Don’t Be Afraid of the Remote Workforce
As communication technology advances, the world becomes much smaller, which in turn makes talent pools larger – provided organizations are willing to embrace remote employees.
Many companies successfully rely on workers across town, across the country, or even across the world to grow their businesses. Will this work for your company? The answer largely depends on you, your industry, and how you approach your remote workforce.
For example, I once worked for someone who was adamantly against remote workers. Years before, he’d had an employee who didn’t have the discipline to work from a home office. This employee spent less and less time every day actually working. Eventually, the employee’s performance was so poor that he was fired. The employer assumed that productivity fell because work was being done from home, rather than considering that this particular employee was simply not suited for remote work.
As a remote worker, I’m convinced there are many jobs that can be successfully tackled outside the office. If a business owner takes the right approach, they can take advantage of talent outside of their immediate vicinity. Despite my former boss’s bias against remote workers, there’s really no reason to be concerned about adding remote workers to your company.
Here are four things you can do to ensure that your remote workers, and your business, are successful:
1. Don’t Let ‘Out of Sight’ Become ‘Out of Mind’
Email, chat, and teleconferencing technologies make it easy to communicate with employees anywhere in the world, but setting aside the time to regularly communicate can be a challenge. Think about all the impromptu meetings and conversations that take place with the employees you see every day in the office!
Spending 30 minutes to an hour every week in personal conversation with your remote workers is time well spent and will help you build productive relationships with your remote workforce.
2. Remember: Email and Chat Can’t Convey Body Language
A 1971 study found that 55 percent of communication is body language. Unfortunately, chat and email – the main methods for communicating with remote workers – can’t convey this body language. As a result, certain nuances of communication can be lost. For example, sarcasm doesn’t translate well in text – an experience we’ve all had.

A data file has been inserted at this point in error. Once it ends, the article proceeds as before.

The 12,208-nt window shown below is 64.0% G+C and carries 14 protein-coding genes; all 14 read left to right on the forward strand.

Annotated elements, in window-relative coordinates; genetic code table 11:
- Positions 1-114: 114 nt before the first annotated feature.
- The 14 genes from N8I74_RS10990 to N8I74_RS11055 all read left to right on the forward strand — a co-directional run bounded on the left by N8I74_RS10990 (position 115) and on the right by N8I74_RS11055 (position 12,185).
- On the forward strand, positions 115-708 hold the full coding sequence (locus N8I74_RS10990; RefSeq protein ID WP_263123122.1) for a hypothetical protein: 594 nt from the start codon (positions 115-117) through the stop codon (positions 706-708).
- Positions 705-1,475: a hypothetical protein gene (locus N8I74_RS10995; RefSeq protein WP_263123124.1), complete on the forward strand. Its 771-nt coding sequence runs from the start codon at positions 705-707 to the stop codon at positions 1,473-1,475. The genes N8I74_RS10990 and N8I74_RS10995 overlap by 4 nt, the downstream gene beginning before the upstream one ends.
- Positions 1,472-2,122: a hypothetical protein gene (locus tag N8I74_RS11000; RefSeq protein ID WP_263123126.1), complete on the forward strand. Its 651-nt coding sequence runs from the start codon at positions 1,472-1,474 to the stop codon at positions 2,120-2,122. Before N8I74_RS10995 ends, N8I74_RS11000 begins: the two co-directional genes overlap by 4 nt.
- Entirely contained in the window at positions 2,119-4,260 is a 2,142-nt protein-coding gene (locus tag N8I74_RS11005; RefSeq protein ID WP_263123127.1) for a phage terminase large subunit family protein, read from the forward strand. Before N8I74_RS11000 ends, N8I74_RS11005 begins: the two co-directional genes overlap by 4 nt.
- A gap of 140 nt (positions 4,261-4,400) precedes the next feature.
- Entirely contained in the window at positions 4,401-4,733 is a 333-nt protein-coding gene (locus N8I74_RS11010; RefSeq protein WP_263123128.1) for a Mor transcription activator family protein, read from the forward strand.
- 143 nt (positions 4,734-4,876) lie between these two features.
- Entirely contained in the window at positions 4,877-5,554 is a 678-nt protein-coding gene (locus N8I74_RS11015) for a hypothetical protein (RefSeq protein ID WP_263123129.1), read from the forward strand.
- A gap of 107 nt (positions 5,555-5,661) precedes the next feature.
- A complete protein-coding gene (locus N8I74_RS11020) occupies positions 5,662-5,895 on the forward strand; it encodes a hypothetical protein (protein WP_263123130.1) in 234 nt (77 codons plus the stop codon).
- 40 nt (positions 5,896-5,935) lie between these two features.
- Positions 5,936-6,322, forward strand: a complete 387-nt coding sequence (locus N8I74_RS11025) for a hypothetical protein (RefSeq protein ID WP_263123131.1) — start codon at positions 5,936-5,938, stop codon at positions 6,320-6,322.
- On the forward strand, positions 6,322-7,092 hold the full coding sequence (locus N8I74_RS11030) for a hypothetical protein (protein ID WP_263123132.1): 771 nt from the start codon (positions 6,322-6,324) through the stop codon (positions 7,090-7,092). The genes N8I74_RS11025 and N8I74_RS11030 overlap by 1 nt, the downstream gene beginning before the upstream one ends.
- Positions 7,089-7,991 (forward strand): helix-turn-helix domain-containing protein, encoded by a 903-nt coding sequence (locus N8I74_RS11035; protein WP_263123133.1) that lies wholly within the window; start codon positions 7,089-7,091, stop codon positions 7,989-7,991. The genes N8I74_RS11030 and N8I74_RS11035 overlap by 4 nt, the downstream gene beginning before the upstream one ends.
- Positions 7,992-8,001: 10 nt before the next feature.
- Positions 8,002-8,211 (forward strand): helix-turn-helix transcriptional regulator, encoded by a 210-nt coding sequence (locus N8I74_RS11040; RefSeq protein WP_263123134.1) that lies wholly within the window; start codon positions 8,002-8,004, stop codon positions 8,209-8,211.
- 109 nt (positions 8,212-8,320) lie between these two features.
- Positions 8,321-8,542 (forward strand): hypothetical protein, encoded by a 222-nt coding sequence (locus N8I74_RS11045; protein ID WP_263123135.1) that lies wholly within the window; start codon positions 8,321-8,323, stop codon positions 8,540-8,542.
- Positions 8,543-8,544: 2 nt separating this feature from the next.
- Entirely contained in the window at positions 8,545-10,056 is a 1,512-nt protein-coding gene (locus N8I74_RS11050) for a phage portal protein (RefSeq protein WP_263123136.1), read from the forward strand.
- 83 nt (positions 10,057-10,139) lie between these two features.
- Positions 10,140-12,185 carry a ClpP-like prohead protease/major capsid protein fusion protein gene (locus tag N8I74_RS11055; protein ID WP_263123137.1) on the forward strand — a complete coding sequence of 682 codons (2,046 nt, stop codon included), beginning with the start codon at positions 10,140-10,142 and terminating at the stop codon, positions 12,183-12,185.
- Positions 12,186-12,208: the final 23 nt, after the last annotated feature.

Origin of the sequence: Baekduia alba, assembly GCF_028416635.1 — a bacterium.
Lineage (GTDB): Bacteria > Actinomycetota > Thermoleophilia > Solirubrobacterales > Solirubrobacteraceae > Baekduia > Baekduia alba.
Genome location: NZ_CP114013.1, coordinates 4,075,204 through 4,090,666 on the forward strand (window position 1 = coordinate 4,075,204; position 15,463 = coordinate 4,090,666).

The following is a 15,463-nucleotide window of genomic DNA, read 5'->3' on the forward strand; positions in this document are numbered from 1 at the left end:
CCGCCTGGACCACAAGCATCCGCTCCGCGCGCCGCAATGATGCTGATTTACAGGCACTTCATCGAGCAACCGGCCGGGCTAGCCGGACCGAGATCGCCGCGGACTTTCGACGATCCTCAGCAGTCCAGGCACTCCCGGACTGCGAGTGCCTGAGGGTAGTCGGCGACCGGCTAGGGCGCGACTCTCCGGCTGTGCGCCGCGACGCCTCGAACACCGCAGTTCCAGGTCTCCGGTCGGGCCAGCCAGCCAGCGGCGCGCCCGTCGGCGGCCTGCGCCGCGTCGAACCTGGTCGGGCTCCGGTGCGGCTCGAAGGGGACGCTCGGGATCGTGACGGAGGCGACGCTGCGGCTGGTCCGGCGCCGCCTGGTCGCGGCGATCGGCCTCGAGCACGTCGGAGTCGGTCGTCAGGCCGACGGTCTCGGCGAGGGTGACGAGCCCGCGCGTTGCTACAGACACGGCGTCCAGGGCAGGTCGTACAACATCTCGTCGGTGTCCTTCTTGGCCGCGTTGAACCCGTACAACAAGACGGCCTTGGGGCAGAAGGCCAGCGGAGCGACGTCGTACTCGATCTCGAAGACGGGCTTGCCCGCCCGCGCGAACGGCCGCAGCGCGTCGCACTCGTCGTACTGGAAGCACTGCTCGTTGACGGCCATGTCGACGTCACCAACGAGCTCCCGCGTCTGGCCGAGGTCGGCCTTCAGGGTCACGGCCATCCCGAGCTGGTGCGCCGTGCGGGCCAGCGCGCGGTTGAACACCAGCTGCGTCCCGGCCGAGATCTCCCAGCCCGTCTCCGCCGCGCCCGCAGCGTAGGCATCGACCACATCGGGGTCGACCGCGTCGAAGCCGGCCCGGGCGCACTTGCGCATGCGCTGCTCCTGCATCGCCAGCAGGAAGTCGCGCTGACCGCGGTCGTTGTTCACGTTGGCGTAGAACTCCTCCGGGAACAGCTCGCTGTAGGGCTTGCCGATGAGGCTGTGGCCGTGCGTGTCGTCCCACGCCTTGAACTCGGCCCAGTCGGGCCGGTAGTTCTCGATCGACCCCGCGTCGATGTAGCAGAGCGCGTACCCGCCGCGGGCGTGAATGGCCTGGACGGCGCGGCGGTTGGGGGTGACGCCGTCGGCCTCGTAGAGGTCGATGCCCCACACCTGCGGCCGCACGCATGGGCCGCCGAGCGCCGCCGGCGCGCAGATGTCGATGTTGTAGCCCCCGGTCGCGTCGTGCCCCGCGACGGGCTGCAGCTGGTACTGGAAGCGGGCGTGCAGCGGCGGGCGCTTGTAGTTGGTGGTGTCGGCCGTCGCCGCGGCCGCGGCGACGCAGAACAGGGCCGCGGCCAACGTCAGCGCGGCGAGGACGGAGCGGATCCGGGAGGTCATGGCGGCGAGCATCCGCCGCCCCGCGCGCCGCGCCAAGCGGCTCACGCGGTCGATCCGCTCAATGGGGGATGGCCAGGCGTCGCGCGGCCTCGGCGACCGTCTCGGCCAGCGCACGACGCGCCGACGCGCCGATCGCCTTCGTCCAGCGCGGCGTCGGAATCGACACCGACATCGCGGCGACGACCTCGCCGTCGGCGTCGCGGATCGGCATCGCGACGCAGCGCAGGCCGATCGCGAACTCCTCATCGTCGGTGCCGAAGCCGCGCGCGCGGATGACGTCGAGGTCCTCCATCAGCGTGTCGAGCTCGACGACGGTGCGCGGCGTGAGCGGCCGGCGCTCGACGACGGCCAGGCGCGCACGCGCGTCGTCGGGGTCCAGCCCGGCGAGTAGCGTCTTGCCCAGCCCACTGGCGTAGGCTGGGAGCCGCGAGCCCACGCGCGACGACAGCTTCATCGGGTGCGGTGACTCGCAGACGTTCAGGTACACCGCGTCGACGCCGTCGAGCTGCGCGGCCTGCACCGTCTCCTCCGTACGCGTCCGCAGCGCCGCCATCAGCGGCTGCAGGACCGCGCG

When drafting emails or other written communications, it’s important to make sure you communicate what you intend to communicate. Be especially clear about your messages. Remember that you can’t rely on body language to convey your tone or any additional nuances. Spell it all out.
3. Use Live Video to Foster Connection
Video chat might not replace in-person communication entirely, but it’s the next best thing. As mentioned above, body language and tone of voice are important parts of effectively communicating, and video chat allows you to convey these things in ways that text-based communication does not.
4. Don’t Underestimate the Value of Periodic In-Person Communication
Although a lot can be done with today’s communication technology, there are times when face-to-face conversation is important. How often you have face time with remote workers will depend on a lot of factors, but in my opinion, monthly in-person meetups are a good idea. I would recommend quarterly at the very least.
In-person meetings are important for a number of reasons. They allow for collaboration and discussion and give remote workers an opportunity to build relationships with one another and with the non-remote members of the team.
Successfully managing a remote workforce requires you take a few unique considerations, but the ability to access talent from anywhere in the world can be worth the effort.
Will remote employees work for you and your business? You need to consider that for yourself as you weigh the value of potentially finding the best talent to help your business grow and thrive.
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